• Jim Katz' Autocad Templates
      • Jim Katz generated these CAD files (.DWG format) for getting his steel AND wood parts cut by laser/water jet/plasma systems.  In an ideal world, you should be able to take these by a commercial vendor and have them cut out quickly at a fairly low cost
      • However, it's important to CHECK the dimensions youself... there's no guarantee there aren't any errors in there, nor that the various computer systems haven't distorted some of the dimensions.
      • You may want to have the shop actually put in pilot holes, rather than the full-size holes shown in these drawings.  It gives you a bit more leeway.
    • Wing ordinates for the airfoil
    • Other Pertinent Information

Update Information

1 June 2018

  • Added the draft Companion Guide for Article 2.  This currently takes the builder through the initial wing assembly.
  • Updated the guide for Article 1

26 May 2018:

  • Updated the guide for Article 1
  • Added the DWG templates
10 June 2018
  • Completed Companion Guide for Article 2
  • Updated Article 1 Companion Guide, and the Preparations material.

22 June

  • Updated first two Companion Guides
  • Added Draft Guide for Fuselage Construction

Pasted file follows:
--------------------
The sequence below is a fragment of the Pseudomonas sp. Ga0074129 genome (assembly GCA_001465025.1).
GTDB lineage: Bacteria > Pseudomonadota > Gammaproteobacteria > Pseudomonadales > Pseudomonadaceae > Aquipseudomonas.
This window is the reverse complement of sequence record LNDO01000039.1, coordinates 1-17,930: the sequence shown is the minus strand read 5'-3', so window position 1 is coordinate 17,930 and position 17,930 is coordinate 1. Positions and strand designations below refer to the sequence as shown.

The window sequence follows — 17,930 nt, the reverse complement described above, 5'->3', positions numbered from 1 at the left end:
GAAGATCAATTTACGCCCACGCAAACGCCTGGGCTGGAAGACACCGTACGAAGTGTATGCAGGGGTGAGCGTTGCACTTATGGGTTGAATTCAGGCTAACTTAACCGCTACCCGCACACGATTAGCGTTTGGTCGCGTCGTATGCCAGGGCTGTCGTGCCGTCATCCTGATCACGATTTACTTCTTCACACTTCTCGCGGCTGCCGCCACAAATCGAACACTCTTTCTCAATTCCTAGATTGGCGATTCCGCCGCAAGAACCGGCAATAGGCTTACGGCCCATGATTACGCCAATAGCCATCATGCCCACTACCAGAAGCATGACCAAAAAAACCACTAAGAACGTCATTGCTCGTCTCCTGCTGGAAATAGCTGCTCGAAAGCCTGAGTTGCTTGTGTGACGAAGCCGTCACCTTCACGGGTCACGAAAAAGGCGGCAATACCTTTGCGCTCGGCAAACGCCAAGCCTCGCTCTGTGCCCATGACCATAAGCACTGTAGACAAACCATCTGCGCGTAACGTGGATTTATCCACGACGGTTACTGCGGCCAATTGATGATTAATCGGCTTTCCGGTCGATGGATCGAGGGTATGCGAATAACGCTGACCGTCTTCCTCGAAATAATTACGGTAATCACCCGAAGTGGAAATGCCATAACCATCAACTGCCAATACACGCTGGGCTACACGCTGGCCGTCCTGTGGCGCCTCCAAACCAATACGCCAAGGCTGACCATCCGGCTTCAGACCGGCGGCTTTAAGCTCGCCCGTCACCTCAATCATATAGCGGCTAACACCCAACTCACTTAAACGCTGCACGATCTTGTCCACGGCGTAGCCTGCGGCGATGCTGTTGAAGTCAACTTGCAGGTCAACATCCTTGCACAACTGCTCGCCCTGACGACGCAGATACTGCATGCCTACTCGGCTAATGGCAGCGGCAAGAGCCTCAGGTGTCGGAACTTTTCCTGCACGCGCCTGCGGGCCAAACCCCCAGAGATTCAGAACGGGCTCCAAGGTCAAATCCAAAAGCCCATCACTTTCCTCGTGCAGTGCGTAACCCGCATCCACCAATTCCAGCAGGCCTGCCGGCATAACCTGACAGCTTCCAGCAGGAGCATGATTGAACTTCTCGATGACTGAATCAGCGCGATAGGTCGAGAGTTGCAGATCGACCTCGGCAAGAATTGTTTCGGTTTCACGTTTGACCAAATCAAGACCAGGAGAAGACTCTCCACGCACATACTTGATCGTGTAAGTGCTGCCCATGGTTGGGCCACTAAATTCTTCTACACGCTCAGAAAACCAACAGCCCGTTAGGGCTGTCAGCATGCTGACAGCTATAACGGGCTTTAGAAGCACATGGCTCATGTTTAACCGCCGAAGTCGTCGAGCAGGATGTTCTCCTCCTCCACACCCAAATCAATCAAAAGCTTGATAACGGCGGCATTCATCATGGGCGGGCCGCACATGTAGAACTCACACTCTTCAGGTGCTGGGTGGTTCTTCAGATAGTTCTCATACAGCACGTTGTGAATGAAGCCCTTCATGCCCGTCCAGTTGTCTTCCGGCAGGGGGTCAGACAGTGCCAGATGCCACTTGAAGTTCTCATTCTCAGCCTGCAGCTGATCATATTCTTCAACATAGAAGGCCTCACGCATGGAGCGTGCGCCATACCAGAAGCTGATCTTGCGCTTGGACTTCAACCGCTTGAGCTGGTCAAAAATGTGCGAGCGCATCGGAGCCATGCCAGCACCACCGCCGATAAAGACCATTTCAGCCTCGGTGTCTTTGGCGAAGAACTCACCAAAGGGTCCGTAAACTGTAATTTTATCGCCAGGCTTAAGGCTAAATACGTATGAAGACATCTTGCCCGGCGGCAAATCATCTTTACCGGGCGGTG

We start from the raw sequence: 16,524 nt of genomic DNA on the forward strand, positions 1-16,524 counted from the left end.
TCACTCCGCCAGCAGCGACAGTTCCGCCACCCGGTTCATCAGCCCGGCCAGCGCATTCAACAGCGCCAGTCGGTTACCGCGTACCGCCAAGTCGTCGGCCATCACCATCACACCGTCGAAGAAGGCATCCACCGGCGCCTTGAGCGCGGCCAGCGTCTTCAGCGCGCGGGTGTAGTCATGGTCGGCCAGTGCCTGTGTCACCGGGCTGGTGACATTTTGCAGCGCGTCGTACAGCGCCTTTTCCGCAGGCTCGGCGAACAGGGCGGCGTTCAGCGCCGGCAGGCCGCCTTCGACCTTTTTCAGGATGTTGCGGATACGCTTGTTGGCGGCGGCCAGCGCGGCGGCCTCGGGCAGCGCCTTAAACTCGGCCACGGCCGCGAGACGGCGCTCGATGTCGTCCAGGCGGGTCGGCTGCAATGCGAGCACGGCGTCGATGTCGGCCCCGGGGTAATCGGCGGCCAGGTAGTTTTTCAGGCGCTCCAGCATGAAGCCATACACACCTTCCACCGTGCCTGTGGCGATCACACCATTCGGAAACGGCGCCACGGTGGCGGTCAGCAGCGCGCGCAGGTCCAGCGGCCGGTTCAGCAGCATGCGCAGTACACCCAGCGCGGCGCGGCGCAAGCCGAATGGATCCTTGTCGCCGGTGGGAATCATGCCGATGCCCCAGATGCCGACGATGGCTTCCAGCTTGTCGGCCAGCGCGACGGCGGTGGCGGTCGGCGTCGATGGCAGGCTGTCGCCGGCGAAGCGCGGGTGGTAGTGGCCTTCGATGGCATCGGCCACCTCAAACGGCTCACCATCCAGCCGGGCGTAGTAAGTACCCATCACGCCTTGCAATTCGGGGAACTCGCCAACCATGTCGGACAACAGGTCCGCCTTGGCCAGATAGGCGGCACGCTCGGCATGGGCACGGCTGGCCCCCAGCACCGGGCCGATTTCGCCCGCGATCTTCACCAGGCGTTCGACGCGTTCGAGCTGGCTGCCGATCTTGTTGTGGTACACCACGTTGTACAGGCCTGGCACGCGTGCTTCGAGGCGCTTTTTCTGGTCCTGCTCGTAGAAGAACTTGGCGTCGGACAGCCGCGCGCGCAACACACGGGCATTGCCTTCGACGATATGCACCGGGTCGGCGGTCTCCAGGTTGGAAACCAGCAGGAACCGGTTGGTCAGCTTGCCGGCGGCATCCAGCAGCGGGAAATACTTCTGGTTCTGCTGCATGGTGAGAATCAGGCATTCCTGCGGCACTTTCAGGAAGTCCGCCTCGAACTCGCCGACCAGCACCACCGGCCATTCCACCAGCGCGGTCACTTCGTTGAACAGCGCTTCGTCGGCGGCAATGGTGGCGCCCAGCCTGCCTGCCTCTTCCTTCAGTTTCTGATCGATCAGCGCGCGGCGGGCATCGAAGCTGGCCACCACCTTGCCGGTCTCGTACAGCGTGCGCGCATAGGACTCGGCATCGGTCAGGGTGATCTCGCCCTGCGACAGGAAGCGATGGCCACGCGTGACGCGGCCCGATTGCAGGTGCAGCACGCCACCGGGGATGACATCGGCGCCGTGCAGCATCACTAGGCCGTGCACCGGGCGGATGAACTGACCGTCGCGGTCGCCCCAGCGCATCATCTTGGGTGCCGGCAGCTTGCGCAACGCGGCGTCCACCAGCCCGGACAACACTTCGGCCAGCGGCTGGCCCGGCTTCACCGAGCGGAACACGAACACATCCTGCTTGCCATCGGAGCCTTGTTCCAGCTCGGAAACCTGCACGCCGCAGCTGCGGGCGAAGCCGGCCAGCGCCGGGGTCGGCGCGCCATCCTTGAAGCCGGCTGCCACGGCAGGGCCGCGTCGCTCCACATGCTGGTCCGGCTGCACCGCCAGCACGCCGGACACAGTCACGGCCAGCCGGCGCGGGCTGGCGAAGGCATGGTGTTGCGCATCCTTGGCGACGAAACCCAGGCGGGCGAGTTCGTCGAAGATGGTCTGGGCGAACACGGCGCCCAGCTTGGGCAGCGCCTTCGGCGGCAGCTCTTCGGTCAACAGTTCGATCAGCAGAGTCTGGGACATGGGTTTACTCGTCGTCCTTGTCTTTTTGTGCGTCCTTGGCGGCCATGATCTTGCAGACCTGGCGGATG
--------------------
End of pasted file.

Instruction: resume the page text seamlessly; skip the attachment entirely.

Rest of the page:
25 June

  • Article 3 Companion Guide completed and placed online
18 July
  • Updated Article 3 Companion Guide
22 July
  • Added Draft version of Article 4 Companion Guide
  • Updated Article 3 Companion Guide

23 July

  • Replaced draft with Version 1.0 of Article 4 Companion Guide

9 August

  • Added the Draft Companion Guide for Article 5

13 August

  • Replaced draft with Version 1.0 of Article 5 Companion Guide

12 November

  • Added Draft Companion Guide for Article 6
13 November
  • Replaced draft with Version 1.0 of Article 6 Companion Guide

22 December

  • Added Draft Companion Guide for Article 7
27 December
  • Replaced draft with Version 1.0 of Article 7 Companion Guide

25 February 2019

  • Added Draft Companion Guide for Article 8
9 March
  • Replaced draft with Version 1.0 of Article 8 Companion Guide

30 April

  • Added Draft Companion Guide for Article 9
2 May
  • Replaced draft with Version 1.0 of Article 9 Companion Guide
3 July
  • Added draft version of the Article 10 Companion Guide
July 4
  • Replaced draft of Article 10 with Version 1.0
July 19
  • Added Article 11 Companion Guide.